Everyone speaks of the ‘Beethoven brand’. Is that acceptable?

The first thing people associate with Bonn, especially overseas, is ‘Beethoven’. Beethoven stands for so much – for flawless compositions, for freedom, for a clear gaze into the world, for music that crosses every boundary and reaches everyone. I can hardly imagine better attributes for a brand.

How would you describe BTHVN2020 as a metaphor?

It’s the umbrella beneath which all the activities of the Jubilee find a place. BTHVN2020 covers a huge array of participants and target groups, all working for the ‘Beethoven phenomenon’ and all seeking to celebrate his 250th birthday.

What’s your dream for BTHVN2020? What’s most important to you about this project?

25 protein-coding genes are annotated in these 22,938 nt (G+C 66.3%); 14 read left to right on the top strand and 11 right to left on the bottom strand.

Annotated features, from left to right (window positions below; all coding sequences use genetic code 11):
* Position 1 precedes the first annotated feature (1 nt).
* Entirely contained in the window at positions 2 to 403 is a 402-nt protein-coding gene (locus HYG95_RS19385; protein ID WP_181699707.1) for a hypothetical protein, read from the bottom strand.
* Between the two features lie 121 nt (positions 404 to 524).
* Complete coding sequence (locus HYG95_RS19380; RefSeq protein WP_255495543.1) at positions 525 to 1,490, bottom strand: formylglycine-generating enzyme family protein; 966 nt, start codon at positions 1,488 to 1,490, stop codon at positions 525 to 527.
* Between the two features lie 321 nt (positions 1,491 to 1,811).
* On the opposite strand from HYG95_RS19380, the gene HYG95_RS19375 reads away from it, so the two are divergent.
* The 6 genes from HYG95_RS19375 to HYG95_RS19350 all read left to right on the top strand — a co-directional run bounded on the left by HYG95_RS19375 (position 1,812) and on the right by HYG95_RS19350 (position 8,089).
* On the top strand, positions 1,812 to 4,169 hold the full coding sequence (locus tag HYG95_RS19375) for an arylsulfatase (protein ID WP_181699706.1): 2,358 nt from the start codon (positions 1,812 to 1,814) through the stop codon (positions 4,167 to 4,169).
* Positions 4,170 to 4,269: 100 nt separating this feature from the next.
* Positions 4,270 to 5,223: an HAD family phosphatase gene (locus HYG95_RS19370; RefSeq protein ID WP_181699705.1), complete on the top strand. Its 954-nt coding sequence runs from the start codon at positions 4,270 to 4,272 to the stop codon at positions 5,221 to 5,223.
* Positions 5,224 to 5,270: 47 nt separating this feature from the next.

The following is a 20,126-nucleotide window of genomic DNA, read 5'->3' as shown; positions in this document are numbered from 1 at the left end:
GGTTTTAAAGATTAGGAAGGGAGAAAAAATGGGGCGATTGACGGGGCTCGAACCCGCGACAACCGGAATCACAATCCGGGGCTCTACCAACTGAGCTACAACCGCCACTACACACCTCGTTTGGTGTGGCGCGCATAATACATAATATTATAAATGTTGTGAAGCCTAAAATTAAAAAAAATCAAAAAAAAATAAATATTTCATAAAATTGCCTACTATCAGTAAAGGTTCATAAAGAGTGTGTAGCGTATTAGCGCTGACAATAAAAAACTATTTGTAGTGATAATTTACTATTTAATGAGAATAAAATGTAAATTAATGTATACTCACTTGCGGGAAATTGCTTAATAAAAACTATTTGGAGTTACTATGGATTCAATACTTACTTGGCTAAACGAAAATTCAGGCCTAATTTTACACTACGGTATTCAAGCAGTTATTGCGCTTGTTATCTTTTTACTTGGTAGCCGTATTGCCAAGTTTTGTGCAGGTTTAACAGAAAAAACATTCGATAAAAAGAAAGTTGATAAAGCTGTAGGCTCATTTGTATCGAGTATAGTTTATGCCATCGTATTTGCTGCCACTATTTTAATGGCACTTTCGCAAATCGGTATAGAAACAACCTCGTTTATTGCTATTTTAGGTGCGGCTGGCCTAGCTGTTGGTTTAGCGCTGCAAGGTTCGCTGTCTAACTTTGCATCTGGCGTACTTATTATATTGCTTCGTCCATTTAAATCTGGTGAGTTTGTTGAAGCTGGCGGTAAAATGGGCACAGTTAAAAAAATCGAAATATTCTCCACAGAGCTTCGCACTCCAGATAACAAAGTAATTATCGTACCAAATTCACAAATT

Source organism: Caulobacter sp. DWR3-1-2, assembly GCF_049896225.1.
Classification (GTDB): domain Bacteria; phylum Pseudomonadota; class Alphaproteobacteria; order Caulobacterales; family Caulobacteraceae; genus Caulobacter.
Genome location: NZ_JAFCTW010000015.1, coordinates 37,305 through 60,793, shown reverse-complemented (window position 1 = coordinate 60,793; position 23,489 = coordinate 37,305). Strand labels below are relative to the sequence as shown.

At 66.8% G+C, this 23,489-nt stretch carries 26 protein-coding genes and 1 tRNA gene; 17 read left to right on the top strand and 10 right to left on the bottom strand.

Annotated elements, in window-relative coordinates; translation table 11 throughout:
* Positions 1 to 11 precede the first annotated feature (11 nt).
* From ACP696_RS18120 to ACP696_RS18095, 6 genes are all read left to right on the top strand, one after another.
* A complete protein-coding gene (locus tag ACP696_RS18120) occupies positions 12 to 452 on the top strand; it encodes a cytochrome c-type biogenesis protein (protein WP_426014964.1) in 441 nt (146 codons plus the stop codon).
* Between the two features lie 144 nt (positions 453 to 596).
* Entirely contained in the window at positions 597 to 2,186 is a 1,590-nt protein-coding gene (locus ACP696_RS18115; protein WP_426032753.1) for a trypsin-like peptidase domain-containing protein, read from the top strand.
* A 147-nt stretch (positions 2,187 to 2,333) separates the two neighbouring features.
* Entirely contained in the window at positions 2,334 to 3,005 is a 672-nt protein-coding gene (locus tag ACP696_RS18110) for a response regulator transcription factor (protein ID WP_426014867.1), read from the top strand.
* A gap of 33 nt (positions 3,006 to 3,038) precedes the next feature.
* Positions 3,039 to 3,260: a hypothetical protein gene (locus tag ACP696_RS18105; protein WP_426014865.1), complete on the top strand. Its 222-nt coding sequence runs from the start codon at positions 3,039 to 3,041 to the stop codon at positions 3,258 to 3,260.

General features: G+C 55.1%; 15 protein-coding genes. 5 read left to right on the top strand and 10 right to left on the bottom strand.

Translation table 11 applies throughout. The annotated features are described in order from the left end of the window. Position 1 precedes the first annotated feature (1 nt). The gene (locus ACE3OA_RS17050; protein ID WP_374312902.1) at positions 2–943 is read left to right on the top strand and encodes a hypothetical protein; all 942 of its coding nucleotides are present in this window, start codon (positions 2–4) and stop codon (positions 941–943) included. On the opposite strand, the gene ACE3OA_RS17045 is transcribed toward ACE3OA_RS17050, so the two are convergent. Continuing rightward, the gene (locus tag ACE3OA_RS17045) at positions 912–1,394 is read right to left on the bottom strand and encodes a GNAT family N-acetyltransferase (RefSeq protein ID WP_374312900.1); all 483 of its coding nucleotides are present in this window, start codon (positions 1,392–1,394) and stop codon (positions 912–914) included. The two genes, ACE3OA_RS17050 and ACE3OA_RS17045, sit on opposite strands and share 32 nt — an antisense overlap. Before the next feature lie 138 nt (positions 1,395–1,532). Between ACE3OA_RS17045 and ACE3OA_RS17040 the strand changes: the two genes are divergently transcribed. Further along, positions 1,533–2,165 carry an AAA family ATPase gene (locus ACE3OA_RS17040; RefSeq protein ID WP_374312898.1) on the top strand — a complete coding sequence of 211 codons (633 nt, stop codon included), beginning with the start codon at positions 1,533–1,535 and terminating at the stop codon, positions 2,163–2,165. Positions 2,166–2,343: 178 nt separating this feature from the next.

My dream is to bring people close to all the myriad facets surrounding Beethoven and his music. Being a university, we will also approach Beethoven from a scholarly perspective and try to categorise him, for example in his historical context. But we will also make the palace that serves as our main university building today perceivable as an authentic Beethoven site. After all, Beethoven wrote music for the prince who resided here. And we mustn’t forget that before he moved to Vienna Beethoven received organ lessons here at the palace church and served as deputy organist for the Mass celebrations of the court chapel.

What makes BTHVN2020 unique? What can we experience only in 2020 and only in Bonn?

Beethoven was born in Bonn. It was here that he grew to become a genius. Until the day he died he felt attached to Bonn and often signed his name ‘Beethoven Bonnensis’. This is the place where our experience of his life and work should be most authentic and impressive, not only in 2020 but also in the future. It’s a great opportunity, but unquestionably a great challenge as well. We as a university will do our part to make BTHVN2020 in Bonn unique.